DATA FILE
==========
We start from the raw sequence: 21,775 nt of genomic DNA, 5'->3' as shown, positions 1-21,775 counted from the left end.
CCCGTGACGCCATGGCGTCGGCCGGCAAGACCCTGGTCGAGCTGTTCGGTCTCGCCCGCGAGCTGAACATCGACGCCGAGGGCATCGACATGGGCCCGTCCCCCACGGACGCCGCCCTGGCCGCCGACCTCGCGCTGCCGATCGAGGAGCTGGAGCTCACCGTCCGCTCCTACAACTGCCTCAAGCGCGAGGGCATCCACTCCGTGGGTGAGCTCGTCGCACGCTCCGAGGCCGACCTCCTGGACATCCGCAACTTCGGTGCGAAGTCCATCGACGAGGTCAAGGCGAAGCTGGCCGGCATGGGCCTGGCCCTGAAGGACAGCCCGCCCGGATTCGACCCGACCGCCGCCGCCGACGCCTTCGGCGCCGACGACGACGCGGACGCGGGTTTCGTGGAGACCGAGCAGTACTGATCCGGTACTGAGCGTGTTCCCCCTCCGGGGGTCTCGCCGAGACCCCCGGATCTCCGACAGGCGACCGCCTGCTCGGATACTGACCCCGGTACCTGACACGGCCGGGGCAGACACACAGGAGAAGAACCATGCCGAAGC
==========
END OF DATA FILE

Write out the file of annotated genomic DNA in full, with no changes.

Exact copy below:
We start from the raw sequence: 21,775 nt of genomic DNA, 5'->3' as shown, positions 1-21,775 counted from the left end.
CCCGTGACGCCATGGCGTCGGCCGGCAAGACCCTGGTCGAGCTGTTCGGTCTCGCCCGCGAGCTGAACATCGACGCCGAGGGCATCGACATGGGCCCGTCCCCCACGGACGCCGCCCTGGCCGCCGACCTCGCGCTGCCGATCGAGGAGCTGGAGCTCACCGTCCGCTCCTACAACTGCCTCAAGCGCGAGGGCATCCACTCCGTGGGTGAGCTCGTCGCACGCTCCGAGGCCGACCTCCTGGACATCCGCAACTTCGGTGCGAAGTCCATCGACGAGGTCAAGGCGAAGCTGGCCGGCATGGGCCTGGCCCTGAAGGACAGCCCGCCCGGATTCGACCCGACCGCCGCCGCCGACGCCTTCGGCGCCGACGACGACGCGGACGCGGGTTTCGTGGAGACCGAGCAGTACTGATCCGGTACTGAGCGTGTTCCCCCTCCGGGGGTCTCGCCGAGACCCCCGGATCTCCGACAGGCGACCGCCTGCTCGGATACTGACCCCGGTACCTGACACGGCCGGGGCAGACACACAGGAGAAGAACCATGCCGAAGC